Texas A&M Study Analyzes the Impact of Inheritance Tax Code Changes on Farmers
The Sensible Taxation and Equity Promotion (STEP) Act and the 99.5 Percent Act were two bills introduced in the U.S. Senate. In a research study, the Agriculture and Food Policy Center at Texas A&M University found that if both the STEP Act and the 99.5 Percent Act were simultaneously implemented, 92 of the 94 representative farms in their study would be impacted, with additional tax liabilities incurred averaging $1.43 million per farm.
The Agriculture and Food Policy Center (AFPC) at Texas A&M University analyzed the impact of two pieces of legislation introduced in the U.S. Senate that would change the tax liabilities for generational transfers of farms and ranches. The results showed the majority of farms would be negatively impacted.
The Sensible Taxation and Equity Promotion (STEP) Act proposes to eliminate stepped-up basis upon death of the owner. While the 99.5 Percent Act would decrease the estate tax exemption to $3.5 million, or $7 million per couple, among other things.
Under current law, $11.7 million per individual and $23.4 million per couple in assets are exempted from estate tax when a farm owner dies. Then when the decedent passes farm assets to an heir, the heir is allowed to take fair market values as their basis in the property, otherwise known as stepped-up basis. These two rules protect most farms from estate taxes and capital gains taxes.
In their analysis, AFPC used their database of 94 representative farms in 30 different states in conjunction with a farm-level policy simulation model.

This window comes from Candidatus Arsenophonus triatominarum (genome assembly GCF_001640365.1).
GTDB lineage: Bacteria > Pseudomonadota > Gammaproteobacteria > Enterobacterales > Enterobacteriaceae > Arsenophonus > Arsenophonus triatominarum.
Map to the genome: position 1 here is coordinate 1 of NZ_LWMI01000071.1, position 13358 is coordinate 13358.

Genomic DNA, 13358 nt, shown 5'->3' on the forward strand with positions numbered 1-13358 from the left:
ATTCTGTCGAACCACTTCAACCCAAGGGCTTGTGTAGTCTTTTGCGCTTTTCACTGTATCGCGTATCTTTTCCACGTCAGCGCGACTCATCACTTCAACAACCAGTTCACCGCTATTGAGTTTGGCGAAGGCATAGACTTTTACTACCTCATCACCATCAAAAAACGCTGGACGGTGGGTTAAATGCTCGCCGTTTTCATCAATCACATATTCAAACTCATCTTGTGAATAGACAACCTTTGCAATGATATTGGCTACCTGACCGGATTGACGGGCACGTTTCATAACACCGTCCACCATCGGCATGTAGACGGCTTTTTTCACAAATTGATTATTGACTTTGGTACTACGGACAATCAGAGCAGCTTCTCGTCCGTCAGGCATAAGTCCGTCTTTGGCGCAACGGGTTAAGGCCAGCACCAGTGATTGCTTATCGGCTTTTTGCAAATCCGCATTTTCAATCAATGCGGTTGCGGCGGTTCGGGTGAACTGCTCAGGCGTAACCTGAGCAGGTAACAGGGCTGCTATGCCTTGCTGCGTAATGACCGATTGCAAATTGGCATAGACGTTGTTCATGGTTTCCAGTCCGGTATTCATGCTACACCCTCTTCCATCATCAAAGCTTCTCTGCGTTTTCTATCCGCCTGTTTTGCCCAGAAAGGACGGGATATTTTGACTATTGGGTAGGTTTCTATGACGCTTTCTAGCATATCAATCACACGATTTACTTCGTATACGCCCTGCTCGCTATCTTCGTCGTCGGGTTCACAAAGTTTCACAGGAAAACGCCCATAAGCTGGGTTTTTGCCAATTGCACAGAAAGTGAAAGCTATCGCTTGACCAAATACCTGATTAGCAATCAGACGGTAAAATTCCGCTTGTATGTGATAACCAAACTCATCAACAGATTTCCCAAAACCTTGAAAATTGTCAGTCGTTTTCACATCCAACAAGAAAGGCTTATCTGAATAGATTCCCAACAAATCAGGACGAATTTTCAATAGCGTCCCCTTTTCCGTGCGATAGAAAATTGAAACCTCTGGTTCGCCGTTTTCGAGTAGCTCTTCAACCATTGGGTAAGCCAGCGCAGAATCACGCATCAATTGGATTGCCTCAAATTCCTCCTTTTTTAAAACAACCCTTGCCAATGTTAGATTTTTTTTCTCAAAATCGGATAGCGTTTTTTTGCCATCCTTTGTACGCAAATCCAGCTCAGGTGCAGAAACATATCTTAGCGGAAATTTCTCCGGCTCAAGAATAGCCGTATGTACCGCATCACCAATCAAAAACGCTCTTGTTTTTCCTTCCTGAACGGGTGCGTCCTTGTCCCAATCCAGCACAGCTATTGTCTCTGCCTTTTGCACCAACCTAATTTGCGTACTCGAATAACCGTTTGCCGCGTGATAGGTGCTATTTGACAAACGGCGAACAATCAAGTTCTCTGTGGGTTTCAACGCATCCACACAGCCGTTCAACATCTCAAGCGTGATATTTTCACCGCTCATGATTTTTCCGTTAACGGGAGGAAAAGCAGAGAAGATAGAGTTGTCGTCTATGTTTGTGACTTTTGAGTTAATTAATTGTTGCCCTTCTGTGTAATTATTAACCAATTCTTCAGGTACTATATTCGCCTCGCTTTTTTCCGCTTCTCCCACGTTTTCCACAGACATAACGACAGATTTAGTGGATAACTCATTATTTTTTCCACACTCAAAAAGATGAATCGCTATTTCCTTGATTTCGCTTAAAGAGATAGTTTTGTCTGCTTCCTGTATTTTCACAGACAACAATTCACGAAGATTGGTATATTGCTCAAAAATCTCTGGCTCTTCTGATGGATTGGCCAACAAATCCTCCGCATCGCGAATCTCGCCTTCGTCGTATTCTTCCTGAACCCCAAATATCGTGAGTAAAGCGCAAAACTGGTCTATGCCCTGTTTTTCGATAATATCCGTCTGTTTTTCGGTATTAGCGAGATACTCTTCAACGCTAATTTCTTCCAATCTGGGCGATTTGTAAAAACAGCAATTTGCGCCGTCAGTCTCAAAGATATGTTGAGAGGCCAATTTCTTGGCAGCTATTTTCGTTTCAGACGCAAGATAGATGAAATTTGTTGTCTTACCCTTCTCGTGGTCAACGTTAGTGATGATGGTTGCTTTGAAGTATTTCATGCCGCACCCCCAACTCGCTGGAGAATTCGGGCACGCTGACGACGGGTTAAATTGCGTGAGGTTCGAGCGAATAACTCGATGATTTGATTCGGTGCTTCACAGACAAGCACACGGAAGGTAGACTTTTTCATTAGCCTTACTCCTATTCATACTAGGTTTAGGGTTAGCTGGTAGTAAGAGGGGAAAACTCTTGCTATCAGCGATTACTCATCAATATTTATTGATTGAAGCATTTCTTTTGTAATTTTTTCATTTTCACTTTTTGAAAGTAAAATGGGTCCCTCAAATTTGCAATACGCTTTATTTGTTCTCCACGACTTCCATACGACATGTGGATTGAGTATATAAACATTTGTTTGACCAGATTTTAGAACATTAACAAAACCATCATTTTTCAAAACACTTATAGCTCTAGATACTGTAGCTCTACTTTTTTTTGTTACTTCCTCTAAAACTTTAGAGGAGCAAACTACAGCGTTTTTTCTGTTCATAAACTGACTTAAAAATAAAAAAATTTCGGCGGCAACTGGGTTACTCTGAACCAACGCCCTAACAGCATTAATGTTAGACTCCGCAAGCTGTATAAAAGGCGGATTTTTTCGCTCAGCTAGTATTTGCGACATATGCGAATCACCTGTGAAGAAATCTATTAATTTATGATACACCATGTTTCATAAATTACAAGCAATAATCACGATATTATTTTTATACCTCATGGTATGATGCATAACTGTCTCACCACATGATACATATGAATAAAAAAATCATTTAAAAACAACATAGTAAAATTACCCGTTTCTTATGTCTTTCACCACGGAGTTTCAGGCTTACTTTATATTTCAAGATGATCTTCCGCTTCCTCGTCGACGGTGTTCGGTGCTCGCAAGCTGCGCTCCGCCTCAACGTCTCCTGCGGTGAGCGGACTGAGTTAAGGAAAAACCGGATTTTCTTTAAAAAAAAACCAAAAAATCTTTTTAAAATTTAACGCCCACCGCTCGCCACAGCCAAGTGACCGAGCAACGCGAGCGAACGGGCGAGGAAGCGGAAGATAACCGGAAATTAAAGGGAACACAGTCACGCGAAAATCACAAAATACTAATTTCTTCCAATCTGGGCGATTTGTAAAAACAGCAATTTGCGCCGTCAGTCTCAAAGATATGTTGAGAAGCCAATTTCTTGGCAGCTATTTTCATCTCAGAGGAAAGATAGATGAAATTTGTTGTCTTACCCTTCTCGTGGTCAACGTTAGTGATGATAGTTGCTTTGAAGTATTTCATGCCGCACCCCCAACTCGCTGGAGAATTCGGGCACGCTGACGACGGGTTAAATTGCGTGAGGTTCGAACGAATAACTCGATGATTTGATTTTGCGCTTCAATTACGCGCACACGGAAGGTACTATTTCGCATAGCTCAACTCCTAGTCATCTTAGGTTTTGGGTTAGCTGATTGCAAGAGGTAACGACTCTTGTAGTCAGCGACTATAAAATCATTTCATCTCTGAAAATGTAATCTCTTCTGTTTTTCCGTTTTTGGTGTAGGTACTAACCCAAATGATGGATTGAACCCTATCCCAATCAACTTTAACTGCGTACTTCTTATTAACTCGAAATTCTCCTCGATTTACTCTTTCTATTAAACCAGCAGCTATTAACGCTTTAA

The results showed that under current tax law, only two of 94 representatives farms would be impacted by an event triggering a generational transfer. Under the STEP Act, 92 of the 94 representative farms would be impacted, with additional tax labilities averaging $726,104 per farm. Under the 99.5 Percent Act, 41 of the 92 representative farms would be impacted, with additional tax liabilities incurred averaging $2.17 million per farm.
“Given that cropland values have roughly tripled over the past 25 years, most producers are extremely sensitive to any changes to the estate tax exemptions or stepped-up basis,” explained AFPC’s report.
Sen. John Boozman, ranking member of the Senate Agriculture Committee and Rep. G.T. Thompson, ranking member of the House Agriculture Committee, asked AFPC to examine the impact of the proposed legislation on producers, prompting this study.
“The livelihoods of American farmers are on the chopping block with proposed changes to stepped-up basis and the estate tax,” responded Thompson, a Republican from Pennsylvania. “The economic harm that will inevitably fall onto on our farmers, ranchers, and producers is too great a burden to gamble with, even with proposed carve-outs and exemptions. The report released from the Agricultural and Food Policy Center underscores what the industry has known for years—new taxes on farmers are more than just an annoyance, they’re a generational threat to farm families.”
“The data speaks for itself and should give pause to anyone considering this approach as an option to pay for new additional federal spending,” said Boozman, a Republican from Arkansas. “If changes of these magnitude are pursued, as some have discussed, the economic harm it will cause will have a lasting impact on rural America.”